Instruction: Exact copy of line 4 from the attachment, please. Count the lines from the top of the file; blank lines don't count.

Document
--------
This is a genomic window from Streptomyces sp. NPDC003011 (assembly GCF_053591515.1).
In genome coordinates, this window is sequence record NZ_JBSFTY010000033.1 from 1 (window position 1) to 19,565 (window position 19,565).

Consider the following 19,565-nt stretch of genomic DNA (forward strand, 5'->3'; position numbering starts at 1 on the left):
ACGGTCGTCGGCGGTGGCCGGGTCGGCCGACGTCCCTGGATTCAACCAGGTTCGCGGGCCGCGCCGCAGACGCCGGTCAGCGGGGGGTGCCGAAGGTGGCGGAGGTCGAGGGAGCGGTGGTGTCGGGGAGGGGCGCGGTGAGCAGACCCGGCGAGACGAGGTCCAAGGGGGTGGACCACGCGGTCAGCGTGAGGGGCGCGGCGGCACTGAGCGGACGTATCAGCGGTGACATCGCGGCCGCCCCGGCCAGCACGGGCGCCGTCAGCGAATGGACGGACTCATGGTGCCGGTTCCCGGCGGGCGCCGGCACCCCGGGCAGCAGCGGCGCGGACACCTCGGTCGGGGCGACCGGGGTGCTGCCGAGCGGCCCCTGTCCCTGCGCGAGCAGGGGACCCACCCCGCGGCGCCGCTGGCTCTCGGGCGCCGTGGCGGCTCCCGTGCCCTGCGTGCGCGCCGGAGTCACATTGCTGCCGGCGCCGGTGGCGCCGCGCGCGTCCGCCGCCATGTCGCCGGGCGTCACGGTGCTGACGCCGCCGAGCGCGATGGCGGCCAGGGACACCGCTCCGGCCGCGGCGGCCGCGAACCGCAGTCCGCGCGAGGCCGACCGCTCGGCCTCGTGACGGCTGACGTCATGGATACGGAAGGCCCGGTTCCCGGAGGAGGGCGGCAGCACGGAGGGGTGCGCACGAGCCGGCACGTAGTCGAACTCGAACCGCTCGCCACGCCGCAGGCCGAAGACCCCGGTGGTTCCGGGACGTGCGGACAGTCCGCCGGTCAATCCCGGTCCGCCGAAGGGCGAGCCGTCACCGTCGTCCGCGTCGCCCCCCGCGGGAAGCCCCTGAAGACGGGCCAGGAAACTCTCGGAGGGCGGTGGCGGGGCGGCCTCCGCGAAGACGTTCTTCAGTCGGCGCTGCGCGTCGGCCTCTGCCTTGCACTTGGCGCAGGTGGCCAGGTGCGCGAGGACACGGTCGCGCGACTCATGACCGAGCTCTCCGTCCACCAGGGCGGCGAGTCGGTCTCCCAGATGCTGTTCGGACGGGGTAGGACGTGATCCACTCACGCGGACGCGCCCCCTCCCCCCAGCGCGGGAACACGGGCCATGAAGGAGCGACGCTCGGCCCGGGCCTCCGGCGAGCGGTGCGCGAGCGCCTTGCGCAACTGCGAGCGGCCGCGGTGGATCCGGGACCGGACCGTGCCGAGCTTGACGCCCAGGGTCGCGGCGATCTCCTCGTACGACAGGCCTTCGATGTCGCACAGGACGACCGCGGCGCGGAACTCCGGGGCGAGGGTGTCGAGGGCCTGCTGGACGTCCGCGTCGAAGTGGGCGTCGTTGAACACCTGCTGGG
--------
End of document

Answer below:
ACGGTCGTCGGCGGTGGCCGGGTCGGCCGACGTCCCTGGATTCAACCAGGTTCGCGGGCCGCGCCGCAGACGCCGGTCAGCGGGGGGTGCCGAAGGTGGCGGAGGTCGAGGGAGCGGTGGTGTCGGGGAGGGGCGCGGTGAGCAGACCCGGCGAGACGAGGTCCAAGGGGGTGGACCACGCGGTCAGCGTGAGGGGCGCGGCGGCACTGAGCGGACGTATCAGCGGTGACATCGCGGCCGCCCCGGCCAGCACGGGCGCCGTCAGCGAATGGACGGACTCATGGTGCCGGTTCCCGGCGGGCGCCGGCACCCCGGGCAGCAGCGGCGCGGACACCTCGGTCGGGGCGACCGGGGTGCTGCCGAGCGGCCCCTGTCCCTGCGCGAGCAGGGGACCCACCCCGCGGCGCCGCTGGCTCTCGGGCGCCGTGGCGGCTCCCGTGCCCTGCGTGCGCGCCGGAGTCACATTGCTGCCGGCGCCGGTGGCGCCGCGCGCGTCCGCCGCCATGTCGCCGGGCGTCACGGTGCTGACGCCGCCGAGCGCGATGGCGGCCAGGGACACCGCTCCGGCCGCGGCGGCCGCGAACCGCAGTCCGCGCGAGGCCGACCGCTCGGCCTCGTGACGGCTGACGTCATGGATACGGAAGGCCCGGTTCCCGGAGGAGGGCGGCAGCACGGAGGGGTGCGCACGAGCCGGCACGTAGTCGAACTCGAACCGCTCGCCACGCCGCAGGCCGAAGACCCCGGTGGTTCCGGGACGTGCGGACAGTCCGCCGGTCAATCCCGGTCCGCCGAAGGGCGAGCCGTCACCGTCGTCCGCGTCGCCCCCCGCGGGAAGCCCCTGAAGACGGGCCAGGAAACTCTCGGAGGGCGGTGGCGGGGCGGCCTCCGCGAAGACGTTCTTCAGTCGGCGCTGCGCGTCGGCCTCTGCCTTGCACTTGGCGCAGGTGGCCAGGTGCGCGAGGACACGGTCGCGCGACTCATGACCGAGCTCTCCGTCCACCAGGGCGGCGAGTCGGTCTCCCAGATGCTGTTCGGACGGGGTAGGACGTGATCCACTCACGCGGACGCGCCCCCTCCCCCCAGCGCGGGAACACGGGCCATGAAGGAGCGACGCTCGGCCCGGGCCTCCGGCGAGCGGTGCGCGAGCGCCTTGCGCAACTGCGAGCGGCCGCGGTGGATCCGGGACCGGACCGTGCCGAGCTTGACGCCCAGGGTCGCGGCGATCTCCTCGTACGACAGGCCTTCGATGTCGCACAGGACGACCGCGGCGCGGAACTCCGGGGCGAGGGTGTCGAGGGCCTGCTGGACGTCCGCGTCGAAGTGGGCGTCGTTGAACACCTGCTGGG